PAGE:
Thermaltake W0021 Purepower 480W Butterfly

Thermaltake is a company I've long associated with just fans.  I remember the unique "Orb" CPU coolers as if it was just yesterday.  Recently, Thermaltake has taken the direction of designing and selling cases and, even more recently, power supplies.

The "Butterfly" series is Thermaltake's line of power supplies featuring an extra case fan, a 5 1/4 bay mountable fan controller that controls both the "bonus" fan and PSU fan, a removable "butterfly" logo that exposes a window so one can see the inside of their power supply and 7 color LED illumination.  The Butterfly comes in four flavors.  Silver or black.  Active PFC or no PFC.  We're taking a look at the black without power factor control.

Inside of the box, we have our power supply, a nice little squirrel cage case fan and a fan controller for a 5.25" bay.

The first thing we notice when taking the power supply out of the box, is the removable "X" or "butterfly" plate.  Beneath the plate is a window.  I guess not everyone appreciates a window, but if you're buying a power supply with LED's in it that change seven different colors... Come on!

The side panel can be taken off to expose a window.

This allows the multi-colored lights to be seen from the side of a window case.

The finish is a nice, conservative flat black.  When fired up, the power supply illuminates and erie glow that fades out of one color and into another.  (Apology Edit:  I don't have any shots of this glow for reasons that will be disclosed later on in the review.)

The Thermaltake with the lid off.

Inside, we see a power supply that is very much Sirtech.  Components that are not too small, not too large.  You can see in one of the photos how LED's mounted inside the PSU housing are used in favor of LED fans.

Here's a side shot of the Thermaltake with the lid off.

Let's see what's on the Thermaltake label......

Thermaltake W0021 480W +3.3V +5V +12V -12V -5V +5VSB
Max Output Current 28A 35A 17A 0.8A 0.3A 2A
Max Combined Peak Wattage 480W

17A on the 12V rail?  Check the books.. Is that the lowest we've seen?  That's pretty low.  I've got 400W Ultra's and ePower's with more than that.

Let's take a look at what connectors we get...

ATX connector 20-pin
2 x 2 12V connectors 1
2 x 3 PCIe 0
6-pin Xeon/AUX connector 1
5.25" Drive connectors 9
3.5" Drive connectors 3
SATA Drive power connectors 2
Fan only connectors (thermostatically controlled 12V only) 0

Wow!  That's a lot of power connectors!  I can't recall seeing a power supply with nine 5.25" drive connectors AND two SATA.  Pair that information up with the power output ratings and you've got... what?  A power supply for a Pentium III based file server??  There's no fan only connectors, but a connector for checking the power supply fan's RPM.  There's also a proprietary fan connector that mates up with the included 5.25 bay unit.  There's no PCI Express connectors but, quite frankly, I don't think 17A on the 12V could handle a motherboard with PCI Express to start with (being that the CPU would regulate off of the 12V on such a board and then you'd need juice for the video card.)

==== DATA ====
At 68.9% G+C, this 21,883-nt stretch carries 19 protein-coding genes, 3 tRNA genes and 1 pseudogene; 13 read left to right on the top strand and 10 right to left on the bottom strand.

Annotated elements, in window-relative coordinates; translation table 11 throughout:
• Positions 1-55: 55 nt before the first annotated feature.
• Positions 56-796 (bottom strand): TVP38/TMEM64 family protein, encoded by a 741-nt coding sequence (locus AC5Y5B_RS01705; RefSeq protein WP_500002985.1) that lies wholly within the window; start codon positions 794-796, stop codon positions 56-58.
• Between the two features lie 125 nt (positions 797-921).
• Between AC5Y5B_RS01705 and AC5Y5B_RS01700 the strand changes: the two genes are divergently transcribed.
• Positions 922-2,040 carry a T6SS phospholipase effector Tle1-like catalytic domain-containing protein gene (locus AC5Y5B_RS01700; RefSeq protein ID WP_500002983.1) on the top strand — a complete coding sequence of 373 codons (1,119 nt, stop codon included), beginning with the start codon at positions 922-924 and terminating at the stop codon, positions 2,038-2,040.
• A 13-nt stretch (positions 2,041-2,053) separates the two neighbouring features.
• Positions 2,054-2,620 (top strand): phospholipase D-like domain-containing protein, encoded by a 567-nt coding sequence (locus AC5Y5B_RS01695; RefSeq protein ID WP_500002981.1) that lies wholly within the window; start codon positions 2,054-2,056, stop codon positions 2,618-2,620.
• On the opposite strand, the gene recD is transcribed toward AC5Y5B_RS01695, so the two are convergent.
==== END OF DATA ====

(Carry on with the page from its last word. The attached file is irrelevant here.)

The cables all have different colored webbing on them for a multicolor look that rivals the power supply's multi-color lights.

What's my opinion about what the outcome will be?

I'm not too confident that this power supply will pass test one or three, since test one takes the 12V to 20A and test three up to 30A.  As usual, I'm willing to give it a shot.

Thermaltake W0021 Zero Load Test One (367W) Test Two (302W) Test Three Full Load
12V N/A 11.79 12.34 FAIL FAIL
5V N/A 5.12 5.00 FAIL FAIL
3.3V N/A 3.41 3.41 FAIL FAIL
Efficiency N/A 75% 75% FAIL FAIL
Power Factor N/A .70 .69 FAIL FAIL

Temperature under load = 28.6C. Temperature after power off =46C.

Analysis of Results:

The long and the short of it... The power supply blew up on the bench.  There was no real rhyme or reason to the demise.  The power supply even passed test one with the 20A.  My best guess is that the overload protection completely failed thus allowing me to continue to load up the rails until eventually there was a pop and a ping and the unit shut down.  Unfortunately, I so much did not expect this to happen, I didn't get a chance to do a zero load test or take pictures of the power supply with it's lights running.

I found out what blew up when this voltage regulator fell out of the power supply.

For appearances, I really liked the Butterfly.  With all of the lights, the window and the multicolored cables.. This was going to be a great power supply for my daughter's build (until it blew up, of course.)   As for features:  certainly I would have liked the power supply more if it had active PFC, but it's not like that's not an option... because it is!  :)

The performance concerns me.  Not because it blew up, but because it only brags 17A on the 12V rail.  That's just not enough if I'm paying for a 480W power supply.  Move that 3.3V and 5V down a little and give me some 12V!

I can't really give the power supply an "honest rating" since it ended up failing almost every test due to the explosion, but it wasn't doing well to start with simply because of the 17A 12V rail.  It's being graded on a curve, but not much of one.

It's average overall score is a 6.5.

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